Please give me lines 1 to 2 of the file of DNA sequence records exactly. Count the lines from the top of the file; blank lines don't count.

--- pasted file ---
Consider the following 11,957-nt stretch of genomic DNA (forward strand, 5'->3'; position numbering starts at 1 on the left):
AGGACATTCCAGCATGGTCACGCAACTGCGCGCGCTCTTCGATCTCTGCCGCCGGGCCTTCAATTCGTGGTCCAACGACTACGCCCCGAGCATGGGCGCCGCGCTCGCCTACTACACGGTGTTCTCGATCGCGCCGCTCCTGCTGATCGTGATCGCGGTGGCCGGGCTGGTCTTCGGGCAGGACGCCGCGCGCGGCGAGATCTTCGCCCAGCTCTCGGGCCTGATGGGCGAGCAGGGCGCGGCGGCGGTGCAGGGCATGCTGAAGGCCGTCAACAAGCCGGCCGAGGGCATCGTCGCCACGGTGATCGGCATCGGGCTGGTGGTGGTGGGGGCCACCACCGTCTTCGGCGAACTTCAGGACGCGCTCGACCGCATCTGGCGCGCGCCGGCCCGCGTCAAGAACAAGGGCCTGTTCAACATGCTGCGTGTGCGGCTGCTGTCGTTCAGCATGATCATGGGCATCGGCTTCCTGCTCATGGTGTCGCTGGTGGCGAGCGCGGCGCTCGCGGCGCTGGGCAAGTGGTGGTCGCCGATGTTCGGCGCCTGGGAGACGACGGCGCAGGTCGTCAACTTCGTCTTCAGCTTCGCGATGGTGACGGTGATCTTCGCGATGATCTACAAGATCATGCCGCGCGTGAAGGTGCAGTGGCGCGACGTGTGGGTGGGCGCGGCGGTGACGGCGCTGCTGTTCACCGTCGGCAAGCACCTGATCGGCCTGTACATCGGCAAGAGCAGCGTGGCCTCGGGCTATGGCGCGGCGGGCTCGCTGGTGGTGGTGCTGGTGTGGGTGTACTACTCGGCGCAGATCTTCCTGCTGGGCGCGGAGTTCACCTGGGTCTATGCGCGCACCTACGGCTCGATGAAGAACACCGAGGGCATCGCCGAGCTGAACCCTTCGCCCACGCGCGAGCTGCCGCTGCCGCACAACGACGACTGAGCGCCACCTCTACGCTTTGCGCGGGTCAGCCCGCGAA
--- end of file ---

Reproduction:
Consider the following 11,957-nt stretch of genomic DNA (forward strand, 5'->3'; position numbering starts at 1 on the left):
AGGACATTCCAGCATGGTCACGCAACTGCGCGCGCTCTTCGATCTCTGCCGCCGGGCCTTCAATTCGTGGTCCAACGACTACGCCCCGAGCATGGGCGCCGCGCTCGCCTACTACACGGTGTTCTCGATCGCGCCGCTCCTGCTGATCGTGATCGCGGTGGCCGGGCTGGTCTTCGGGCAGGACGCCGCGCGCGGCGAGATCTTCGCCCAGCTCTCGGGCCTGATGGGCGAGCAGGGCGCGGCGGCGGTGCAGGGCATGCTGAAGGCCGTCAACAAGCCGGCCGAGGGCATCGTCGCCACGGTGATCGGCATCGGGCTGGTGGTGGTGGGGGCCACCACCGTCTTCGGCGAACTTCAGGACGCGCTCGACCGCATCTGGCGCGCGCCGGCCCGCGTCAAGAACAAGGGCCTGTTCAACATGCTGCGTGTGCGGCTGCTGTCGTTCAGCATGATCATGGGCATCGGCTTCCTGCTCATGGTGTCGCTGGTGGCGAGCGCGGCGCTCGCGGCGCTGGGCAAGTGGTGGTCGCCGATGTTCGGCGCCTGGGAGACGACGGCGCAGGTCGTCAACTTCGTCTTCAGCTTCGCGATGGTGACGGTGATCTTCGCGATGATCTACAAGATCATGCCGCGCGTGAAGGTGCAGTGGCGCGACGTGTGGGTGGGCGCGGCGGTGACGGCGCTGCTGTTCACCGTCGGCAAGCACCTGATCGGCCTGTACATCGGCAAGAGCAGCGTGGCCTCGGGCTATGGCGCGGCGGGCTCGCTGGTGGTGGTGCTGGTGTGGGTGTACTACTCGGCGCAGATCTTCCTGCTGGGCGCGGAGTTCACCTGGGTCTATGCGCGCACCTACGGCTCGATGAAGAACACCGAGGGCATCGCCGAGCTGAACCCTTCGCCCACGCGCGAGCTGCCGCTGCCGCACAACGACGACTGAGCGCCACCTCTACGCTTTGCGCGGGTCAGCCCGCGAA